One era of Fenders history that many collectors and players are often less fond of was the takeover of the company in 1965 by the CBS Corporation. When looking at vintage Fender’s, many are now labelled as “Pre-CBS” meaning they were built to the spec Leo and his team set in print from 1954 to 1965. Pre-CBS models are very desirable for collectors and players, with many from that era fetching over 5 figures on the re-sale market.
During the CBS era, the focus was shifted to mass production which many felt had a detrimental impact on the quality of the Stratocasters being put out at this time. Many collectors felt a lot of the production changes in this time frame were a step in the wrong direction and took away what made the guitar magic.
The first change was to change the pickguard from celluloid to ABS or Vinyl. These harder wearing pickguards were a very bright white compared to the slightly off-white, softer hue of the predecessors. CBS also took the carefully sculpted contours of Leo’s design and reduced the contouring to speed up the production process.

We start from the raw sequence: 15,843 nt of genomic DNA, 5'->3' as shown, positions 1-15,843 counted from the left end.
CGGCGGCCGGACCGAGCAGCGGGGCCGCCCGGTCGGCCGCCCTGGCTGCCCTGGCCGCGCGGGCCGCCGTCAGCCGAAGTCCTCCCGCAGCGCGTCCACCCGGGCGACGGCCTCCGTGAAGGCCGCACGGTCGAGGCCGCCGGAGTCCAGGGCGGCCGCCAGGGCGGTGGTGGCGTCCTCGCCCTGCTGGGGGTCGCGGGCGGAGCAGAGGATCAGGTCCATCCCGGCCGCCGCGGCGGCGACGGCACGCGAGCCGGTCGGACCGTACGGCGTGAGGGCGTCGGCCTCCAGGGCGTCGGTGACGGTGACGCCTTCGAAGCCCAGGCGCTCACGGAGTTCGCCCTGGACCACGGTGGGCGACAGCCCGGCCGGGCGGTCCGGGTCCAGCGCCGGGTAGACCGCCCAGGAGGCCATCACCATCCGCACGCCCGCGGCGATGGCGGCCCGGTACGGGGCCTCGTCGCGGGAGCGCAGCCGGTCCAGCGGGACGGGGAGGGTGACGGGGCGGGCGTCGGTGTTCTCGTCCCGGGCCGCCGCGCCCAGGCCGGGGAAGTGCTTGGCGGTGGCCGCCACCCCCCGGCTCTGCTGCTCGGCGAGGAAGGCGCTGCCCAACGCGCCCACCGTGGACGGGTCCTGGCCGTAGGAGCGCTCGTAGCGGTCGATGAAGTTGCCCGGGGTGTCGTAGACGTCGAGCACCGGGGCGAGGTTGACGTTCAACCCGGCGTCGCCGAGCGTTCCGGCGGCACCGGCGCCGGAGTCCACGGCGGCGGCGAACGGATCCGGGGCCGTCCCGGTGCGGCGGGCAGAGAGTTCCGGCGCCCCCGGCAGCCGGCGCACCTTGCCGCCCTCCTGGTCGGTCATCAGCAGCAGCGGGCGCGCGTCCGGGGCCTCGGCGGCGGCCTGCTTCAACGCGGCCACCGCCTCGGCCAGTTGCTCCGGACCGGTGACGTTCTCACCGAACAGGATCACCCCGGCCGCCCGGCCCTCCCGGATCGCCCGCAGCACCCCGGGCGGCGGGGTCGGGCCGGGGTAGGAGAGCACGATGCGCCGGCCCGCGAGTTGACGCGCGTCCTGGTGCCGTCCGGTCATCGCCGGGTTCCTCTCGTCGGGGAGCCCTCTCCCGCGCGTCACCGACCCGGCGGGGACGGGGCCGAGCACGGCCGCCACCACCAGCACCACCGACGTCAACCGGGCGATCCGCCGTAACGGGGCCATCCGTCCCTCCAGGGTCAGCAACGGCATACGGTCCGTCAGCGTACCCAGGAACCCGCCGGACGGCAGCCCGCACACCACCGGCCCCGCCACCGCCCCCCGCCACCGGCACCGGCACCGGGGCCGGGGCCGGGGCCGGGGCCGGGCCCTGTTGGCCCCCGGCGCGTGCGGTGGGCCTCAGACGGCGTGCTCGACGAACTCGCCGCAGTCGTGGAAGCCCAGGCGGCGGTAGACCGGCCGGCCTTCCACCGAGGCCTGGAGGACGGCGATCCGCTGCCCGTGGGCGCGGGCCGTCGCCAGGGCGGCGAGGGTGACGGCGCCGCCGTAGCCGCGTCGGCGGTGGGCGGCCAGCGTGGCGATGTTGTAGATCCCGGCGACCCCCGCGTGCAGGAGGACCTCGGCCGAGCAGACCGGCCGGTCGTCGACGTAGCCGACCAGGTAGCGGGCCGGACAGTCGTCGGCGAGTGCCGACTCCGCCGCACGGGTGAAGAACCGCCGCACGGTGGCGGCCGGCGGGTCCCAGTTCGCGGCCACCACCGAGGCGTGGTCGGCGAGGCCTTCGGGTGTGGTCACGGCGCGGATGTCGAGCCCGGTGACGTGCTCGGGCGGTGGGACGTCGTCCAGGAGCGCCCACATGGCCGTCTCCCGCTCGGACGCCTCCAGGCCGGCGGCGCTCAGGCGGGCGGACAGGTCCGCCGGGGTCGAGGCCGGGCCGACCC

In 1968 the finish on all Fender guitars was changed from the vintage spec preferred Nitrocellulose to a harder wearing Polyurethane. Poly is a much thicker finish than Nitro and offers a higher gloss shine as well as being more resistant to wear. For vintage guitar aficionados, this removes the natural wear of a vintage instrument and many feel, affects the tone of the guitar due to the thicker finish restricting the woods natural movement.
During the CBS period, the vintage clay fret markers were also changed to a more visually appealing, and longer lasting pearloid material.
In 1985. Employees of Fender bought back the company from CBS and set up the Fender Musical Instrument Corporation (FMIC) and relocated their main headquarters from Fullerton to Corona, CA.